There is one very provocative idea in DRACULA 2000 – all the rest is crap. The crap goes like this: In 2000, Dracula comes to New Orleans seeking the daughter of Van Helsing. Bland action movie ensues. Only redeeming factor is that every chick is groin-achingly hot.
The provocative idea is that Dracula is not a warrior impaler or a Count from Transylvania – he is the Apostle Judas Iscariot! More on this awesome audacity in a minute…
Gerard Butler is Dracula, Christopher Plummer is Van Helsing and Jonny Lee Miller is Van Helsing’s assistant, young action hero Simon.
Watching this movie in 2011 is confusing because we find ourselves rooting for the wrong stars, whose fortunes have seesawed since its release in 2000. Back then, Jonny Lee Miller was the hotboy, coming off the mind-scarring TRAINSPOTTING (1996) and the Victorian impertinence of PLUNKETT & MACLEANE (1999); while Gerard Butler was a handsome nobody with chiseled abs. Now Butler is the battle-worn Spartan, the Romantic Lead, the Man’s Man; while Miller has virtually abandoned the movie scene, slowly receding into TV wasteland, along with his hairline.
So when Miller pulls the action hero stunts here, snidely quips and turns up just in time to save damsels, we imagine Butler’s Dracula is going to make quick mincemeat of him and get down to the business of making women swoon with his Scottish brogue and chiseled abs. But Jonny gets the girl!
Van Helsing (Plummer) explains how he has tried for 100 years to kill “he who cannot be killed,” keeping himself alive by injecting himself with small doses of Dracula’s immortal blood. That’s why Dracula wants Van Helsing’s daughter, Mary (Justine Waddell) – she has vestiges of his blood in her. (Which makes us wonder, Why then, doesn’t he also want Van Helsing as another Teen Member of his Scooby Wagon? Sure, he wants to court Mary like a sensual lover, but both Mary and Van Helsing are equally repulsed by Dracula – why concentrate on bringing just the girl around? It’s probably easier to convince the old man to become a vampire, with promises of lustful tribades at his feet.)
To escape traps, Dracula can turn into a wolf, a bunch of tiny bats, or even liquid nitrogen fog. We are told how he detests all things Christian, like holy water, the crucifix and the Bible (Hey! *I* detest all things Christian too! Does that make me a vampire? How cool!), yet Simon cannot figure how silver – which kills vampires – figures into the equation.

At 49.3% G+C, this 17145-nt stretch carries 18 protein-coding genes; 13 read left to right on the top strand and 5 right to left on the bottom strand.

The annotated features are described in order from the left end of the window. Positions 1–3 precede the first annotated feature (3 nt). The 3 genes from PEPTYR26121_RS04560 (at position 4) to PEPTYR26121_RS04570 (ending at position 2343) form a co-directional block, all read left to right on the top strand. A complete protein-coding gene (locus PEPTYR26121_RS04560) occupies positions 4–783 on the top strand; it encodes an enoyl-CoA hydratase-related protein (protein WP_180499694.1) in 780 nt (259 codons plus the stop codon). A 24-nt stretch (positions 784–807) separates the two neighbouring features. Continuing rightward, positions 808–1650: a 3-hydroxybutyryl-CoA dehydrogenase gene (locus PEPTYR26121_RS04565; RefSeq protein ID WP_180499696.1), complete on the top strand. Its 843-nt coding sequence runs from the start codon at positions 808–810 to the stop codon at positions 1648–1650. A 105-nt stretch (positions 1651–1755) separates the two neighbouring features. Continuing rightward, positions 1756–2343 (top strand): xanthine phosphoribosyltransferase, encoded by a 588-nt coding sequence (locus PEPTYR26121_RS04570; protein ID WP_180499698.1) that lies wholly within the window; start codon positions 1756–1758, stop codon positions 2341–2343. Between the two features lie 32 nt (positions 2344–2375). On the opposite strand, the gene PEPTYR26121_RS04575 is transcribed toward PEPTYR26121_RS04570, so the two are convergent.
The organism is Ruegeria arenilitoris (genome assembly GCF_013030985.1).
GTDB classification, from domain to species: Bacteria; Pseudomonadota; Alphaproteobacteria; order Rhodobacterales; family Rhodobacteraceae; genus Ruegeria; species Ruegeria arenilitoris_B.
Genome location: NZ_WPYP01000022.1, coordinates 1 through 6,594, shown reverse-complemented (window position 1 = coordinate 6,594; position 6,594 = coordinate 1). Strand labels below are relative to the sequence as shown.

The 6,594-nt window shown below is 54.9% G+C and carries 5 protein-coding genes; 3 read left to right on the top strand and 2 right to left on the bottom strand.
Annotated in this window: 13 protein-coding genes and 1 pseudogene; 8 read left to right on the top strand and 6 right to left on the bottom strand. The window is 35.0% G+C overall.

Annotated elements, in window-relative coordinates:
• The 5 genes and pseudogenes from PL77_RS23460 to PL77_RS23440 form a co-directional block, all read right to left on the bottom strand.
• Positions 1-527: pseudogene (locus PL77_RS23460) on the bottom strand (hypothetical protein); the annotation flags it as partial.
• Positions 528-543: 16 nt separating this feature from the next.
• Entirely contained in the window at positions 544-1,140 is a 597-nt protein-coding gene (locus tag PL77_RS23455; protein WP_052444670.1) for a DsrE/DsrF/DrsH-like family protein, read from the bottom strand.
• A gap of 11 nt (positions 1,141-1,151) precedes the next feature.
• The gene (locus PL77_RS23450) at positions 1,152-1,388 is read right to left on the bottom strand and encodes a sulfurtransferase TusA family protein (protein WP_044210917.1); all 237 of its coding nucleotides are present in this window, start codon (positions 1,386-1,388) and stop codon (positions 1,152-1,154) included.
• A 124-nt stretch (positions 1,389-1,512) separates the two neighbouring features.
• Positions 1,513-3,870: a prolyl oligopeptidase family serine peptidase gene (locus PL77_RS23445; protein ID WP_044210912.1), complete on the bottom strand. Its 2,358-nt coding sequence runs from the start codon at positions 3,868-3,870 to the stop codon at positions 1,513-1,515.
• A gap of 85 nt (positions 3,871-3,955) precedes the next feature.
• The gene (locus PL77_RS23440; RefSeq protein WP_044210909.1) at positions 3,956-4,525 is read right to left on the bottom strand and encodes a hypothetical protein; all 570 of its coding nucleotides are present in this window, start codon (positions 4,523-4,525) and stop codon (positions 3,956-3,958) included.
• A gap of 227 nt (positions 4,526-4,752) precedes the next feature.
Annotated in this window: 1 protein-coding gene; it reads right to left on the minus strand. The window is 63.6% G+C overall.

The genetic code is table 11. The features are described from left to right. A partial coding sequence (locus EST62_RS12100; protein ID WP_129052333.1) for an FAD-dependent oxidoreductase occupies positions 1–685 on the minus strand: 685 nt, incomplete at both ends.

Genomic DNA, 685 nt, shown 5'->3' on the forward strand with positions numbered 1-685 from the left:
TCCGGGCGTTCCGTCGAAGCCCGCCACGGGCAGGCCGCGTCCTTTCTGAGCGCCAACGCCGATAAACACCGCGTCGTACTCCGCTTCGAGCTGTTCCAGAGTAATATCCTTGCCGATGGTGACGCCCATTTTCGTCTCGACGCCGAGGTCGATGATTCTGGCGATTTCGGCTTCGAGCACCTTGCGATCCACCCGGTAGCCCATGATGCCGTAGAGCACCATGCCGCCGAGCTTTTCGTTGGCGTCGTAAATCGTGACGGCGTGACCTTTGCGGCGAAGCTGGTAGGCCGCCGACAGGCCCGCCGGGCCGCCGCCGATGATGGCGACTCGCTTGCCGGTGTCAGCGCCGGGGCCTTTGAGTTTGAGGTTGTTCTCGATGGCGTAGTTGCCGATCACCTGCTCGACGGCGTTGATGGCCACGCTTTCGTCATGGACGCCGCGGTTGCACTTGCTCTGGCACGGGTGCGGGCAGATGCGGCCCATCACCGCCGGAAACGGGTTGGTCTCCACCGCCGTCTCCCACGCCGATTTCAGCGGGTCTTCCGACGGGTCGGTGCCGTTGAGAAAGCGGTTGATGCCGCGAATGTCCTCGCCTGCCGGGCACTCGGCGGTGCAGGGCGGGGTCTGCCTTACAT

Simon meets and vows to protect the perfect-featured Mary, who asks him, “Why are you doing this?” Oh, I dunno – maybe cos you’re hotter than a docker’s armpit! (Like any action hero, I sorely doubt he would be as protective of a 350-lb moose-face.)
When they confront him, Dracula fills in the Apostle backstory – and it’s the only interesting, original moment in the movie, as we see a flashback of Dracula as Judas at the Last Supper, then hanging himself, his 30 pieces of silver falling from his purse (SILVER!). As his body hangs in the noose – his eyes snap open.
Any Dracula aficionado will recognize familiar names and events at every turn, slightly tweaked to fit this bland reimagining; in lieu of storytelling, co-writers Joel Soisson and Patrick Lussier (also director) try to distract us with hotties at regular intervals, baring their fangs and promising to suck us dry – Jennifer Esposito‘s tousle of ass-length curls, Jeri Ryan‘s tight, voluptuous curves, Colleen Fitzpatrick‘s blond abandon, not to mention Justine Waddell’s innocent spinner schoolgirl smoothness. Does it work? What was the question again?
For someone who can’t be killed, Dracula is killed pretty easily, as he hangs by a cord from an arthouse crucifix, not dying, but not doing anything to escape either. Hey buddy, how about turning into those little bats or something? Nope – he just hangs there watching the sun rise, and dies flaming on like the Human Torch under its rays. It’s a long road to Sparta.